A collection of stories from SmartBrief publications and around the web…
Politico sheds light on the “real” bank of America: Federal credit programs, including student loans, mortgage guarantees and transportation programs, have expanded over the past decade from $1.3 trillion to $3.2 trillion in outstanding loans. The fast-growing programs lack oversight, regulation and management expertise. “The government is a gigantic financial institution, operating in a black box,” says Deborah Lucas, who runs MIT’s Center for Finance and Policy and previously worked for the Congressional Budget Office.
WSJ goes all FOIA on the NY Fed: The Wall Street Journal issued a Freedom of Information Act request to obtain a copy of the Fed’s Office of Inspector General’s report on its oversight of JPMorgan Chase in the lead up to the London Whale trading fiasco. The report details how the Fed’s overreliance on the bank’s reputation played a role in how it missed the “tempest in a teapot” that was brewing in London.
Go green in the New Year: HSBC’s Zoe Knight in a Q&A about green bonds. “As the market grows, we anticipate a greater focus on whether green bonds are delivering tangible environmental benefits. The establishment of the Green Bond Principles was a first step towards demonstrating the integrity of the market; the next stage will be to define criteria for investment themes in renewables and energy efficiency.”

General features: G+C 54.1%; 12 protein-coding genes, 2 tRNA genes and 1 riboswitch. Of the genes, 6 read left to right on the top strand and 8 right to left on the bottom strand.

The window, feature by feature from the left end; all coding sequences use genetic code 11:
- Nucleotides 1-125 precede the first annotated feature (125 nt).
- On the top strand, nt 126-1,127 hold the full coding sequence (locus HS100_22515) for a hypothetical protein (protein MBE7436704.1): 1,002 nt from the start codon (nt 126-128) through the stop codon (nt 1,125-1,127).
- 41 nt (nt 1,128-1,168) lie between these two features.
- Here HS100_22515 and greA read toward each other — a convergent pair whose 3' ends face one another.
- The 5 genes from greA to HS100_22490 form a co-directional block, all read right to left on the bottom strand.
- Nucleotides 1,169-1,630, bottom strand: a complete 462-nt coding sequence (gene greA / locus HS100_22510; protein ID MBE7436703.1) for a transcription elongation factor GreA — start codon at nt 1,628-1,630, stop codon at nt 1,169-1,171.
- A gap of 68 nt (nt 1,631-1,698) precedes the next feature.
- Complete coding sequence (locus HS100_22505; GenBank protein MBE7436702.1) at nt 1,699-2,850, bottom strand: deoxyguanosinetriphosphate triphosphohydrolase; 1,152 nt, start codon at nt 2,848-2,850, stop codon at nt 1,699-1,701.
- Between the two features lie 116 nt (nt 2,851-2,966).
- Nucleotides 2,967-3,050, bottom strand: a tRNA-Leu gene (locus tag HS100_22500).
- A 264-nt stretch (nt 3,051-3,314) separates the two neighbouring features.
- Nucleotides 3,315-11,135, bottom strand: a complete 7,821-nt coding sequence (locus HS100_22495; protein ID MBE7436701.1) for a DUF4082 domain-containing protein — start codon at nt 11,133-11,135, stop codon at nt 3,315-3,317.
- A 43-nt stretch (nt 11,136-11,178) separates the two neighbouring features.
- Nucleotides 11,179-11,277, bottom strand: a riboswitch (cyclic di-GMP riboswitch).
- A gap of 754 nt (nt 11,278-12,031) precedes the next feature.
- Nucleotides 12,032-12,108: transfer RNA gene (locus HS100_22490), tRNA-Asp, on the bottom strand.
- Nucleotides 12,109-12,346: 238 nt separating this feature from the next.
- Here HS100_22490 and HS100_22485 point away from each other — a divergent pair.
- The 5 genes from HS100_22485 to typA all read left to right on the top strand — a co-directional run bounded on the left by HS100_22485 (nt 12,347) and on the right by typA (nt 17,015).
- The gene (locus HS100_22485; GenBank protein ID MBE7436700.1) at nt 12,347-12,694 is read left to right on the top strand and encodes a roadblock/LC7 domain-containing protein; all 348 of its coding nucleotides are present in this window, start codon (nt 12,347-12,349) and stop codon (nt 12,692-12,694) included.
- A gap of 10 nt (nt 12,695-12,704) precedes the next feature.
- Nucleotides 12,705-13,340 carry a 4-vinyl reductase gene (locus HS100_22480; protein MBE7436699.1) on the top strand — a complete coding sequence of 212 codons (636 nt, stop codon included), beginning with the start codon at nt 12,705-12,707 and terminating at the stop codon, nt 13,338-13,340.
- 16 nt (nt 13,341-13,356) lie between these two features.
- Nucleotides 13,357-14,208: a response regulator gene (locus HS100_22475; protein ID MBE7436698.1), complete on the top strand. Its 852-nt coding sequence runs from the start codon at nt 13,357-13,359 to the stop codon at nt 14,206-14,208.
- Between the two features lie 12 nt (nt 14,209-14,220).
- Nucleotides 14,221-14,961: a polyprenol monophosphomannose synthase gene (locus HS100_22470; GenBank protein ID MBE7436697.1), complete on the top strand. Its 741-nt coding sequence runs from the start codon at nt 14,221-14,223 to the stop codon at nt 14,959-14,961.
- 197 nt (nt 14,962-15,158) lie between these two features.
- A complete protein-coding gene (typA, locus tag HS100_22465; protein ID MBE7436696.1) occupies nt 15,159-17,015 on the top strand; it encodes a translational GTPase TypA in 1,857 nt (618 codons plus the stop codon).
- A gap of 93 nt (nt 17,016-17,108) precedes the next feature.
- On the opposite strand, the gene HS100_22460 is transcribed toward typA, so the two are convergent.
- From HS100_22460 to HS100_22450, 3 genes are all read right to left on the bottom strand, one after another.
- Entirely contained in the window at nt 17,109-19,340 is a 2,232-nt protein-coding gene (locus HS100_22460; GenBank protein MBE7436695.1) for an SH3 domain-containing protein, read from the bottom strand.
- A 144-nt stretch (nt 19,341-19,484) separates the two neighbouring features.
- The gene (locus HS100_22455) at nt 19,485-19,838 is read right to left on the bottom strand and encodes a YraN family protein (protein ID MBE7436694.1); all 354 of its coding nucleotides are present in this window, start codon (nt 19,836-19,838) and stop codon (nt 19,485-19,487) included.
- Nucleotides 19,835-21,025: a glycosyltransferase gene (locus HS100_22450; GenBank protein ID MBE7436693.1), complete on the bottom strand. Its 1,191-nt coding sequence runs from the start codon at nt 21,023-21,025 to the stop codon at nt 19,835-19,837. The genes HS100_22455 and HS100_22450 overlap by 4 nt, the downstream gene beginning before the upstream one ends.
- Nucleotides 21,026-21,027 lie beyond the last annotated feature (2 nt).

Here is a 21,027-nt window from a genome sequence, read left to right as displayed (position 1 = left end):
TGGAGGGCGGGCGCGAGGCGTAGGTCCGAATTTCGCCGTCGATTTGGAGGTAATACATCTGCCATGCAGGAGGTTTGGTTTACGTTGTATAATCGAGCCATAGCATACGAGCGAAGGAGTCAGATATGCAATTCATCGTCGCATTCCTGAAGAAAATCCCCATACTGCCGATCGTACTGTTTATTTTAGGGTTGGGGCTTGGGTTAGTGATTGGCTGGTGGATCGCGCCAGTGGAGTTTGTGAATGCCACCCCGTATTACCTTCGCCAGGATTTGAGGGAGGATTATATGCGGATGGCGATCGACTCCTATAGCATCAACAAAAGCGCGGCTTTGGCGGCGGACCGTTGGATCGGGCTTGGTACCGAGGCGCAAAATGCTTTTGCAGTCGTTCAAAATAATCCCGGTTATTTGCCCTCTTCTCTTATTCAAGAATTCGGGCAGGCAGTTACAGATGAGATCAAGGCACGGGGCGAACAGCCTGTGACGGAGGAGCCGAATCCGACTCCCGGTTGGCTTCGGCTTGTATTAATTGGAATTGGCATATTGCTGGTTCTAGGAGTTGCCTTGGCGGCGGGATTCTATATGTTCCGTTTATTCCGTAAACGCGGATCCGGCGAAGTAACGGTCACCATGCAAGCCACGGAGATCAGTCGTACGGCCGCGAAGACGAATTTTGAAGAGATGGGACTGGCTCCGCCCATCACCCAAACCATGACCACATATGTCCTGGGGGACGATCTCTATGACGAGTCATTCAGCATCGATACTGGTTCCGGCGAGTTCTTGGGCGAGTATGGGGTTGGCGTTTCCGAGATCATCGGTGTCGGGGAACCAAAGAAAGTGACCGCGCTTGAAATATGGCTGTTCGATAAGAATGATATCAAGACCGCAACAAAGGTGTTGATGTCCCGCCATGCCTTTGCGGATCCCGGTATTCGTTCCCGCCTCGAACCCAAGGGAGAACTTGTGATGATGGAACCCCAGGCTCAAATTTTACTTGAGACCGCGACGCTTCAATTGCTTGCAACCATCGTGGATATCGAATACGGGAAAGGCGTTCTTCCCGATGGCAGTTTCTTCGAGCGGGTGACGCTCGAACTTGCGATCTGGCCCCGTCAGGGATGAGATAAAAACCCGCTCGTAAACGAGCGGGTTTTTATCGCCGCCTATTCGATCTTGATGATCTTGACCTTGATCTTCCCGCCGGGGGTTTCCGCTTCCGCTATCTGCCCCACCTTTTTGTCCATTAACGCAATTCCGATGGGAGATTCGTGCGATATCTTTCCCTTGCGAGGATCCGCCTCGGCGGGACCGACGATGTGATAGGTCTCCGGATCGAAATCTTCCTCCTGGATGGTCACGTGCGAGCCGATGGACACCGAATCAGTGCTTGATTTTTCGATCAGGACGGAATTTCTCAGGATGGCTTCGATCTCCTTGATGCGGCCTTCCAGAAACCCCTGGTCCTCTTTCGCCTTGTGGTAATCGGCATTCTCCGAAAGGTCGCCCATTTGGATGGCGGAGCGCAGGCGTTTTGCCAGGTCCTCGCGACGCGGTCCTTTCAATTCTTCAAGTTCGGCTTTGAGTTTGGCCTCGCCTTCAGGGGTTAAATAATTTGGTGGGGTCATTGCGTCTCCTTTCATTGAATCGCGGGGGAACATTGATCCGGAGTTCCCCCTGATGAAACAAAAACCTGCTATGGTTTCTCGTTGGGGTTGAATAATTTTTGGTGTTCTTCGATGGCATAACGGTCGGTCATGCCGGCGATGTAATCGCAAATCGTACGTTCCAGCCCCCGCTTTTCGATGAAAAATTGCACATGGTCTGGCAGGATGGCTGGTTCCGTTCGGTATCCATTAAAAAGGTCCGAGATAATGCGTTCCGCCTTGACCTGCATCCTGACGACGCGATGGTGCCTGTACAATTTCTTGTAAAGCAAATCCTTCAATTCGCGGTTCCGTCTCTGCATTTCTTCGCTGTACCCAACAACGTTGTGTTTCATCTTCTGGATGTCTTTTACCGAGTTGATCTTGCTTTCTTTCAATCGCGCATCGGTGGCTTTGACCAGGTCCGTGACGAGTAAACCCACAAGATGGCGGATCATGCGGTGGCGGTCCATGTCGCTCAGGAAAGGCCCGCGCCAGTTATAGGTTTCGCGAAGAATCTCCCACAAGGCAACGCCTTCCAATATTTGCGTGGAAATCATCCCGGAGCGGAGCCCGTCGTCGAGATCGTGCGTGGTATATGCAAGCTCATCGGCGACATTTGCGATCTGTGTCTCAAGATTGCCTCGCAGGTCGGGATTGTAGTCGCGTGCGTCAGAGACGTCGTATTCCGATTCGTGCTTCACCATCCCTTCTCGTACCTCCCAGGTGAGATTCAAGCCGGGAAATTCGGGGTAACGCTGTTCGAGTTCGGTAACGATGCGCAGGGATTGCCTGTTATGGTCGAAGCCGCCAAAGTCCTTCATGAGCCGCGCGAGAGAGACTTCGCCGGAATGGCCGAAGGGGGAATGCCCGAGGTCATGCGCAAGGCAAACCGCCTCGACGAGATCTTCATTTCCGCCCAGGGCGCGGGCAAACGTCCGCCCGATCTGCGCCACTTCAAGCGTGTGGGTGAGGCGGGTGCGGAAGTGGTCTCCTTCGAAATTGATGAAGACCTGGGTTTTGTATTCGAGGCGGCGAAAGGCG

That other branch of the federal government: I spend so much time watching the actions of the legislative and executive branches of the U.S. government (and the related alphabet soup of regulators) to see how they will affect financial services that I rarely pay attention to the Supreme Court. That is part of the reason I found the excellent reporting Reuters put into The Echo Chamber so eye-opening. There is so much detail on how the Court really operates and, more importantly, who really operates it. It was published a month ago, but if you read one thing about the Supreme Court in 2015, make sure this is it.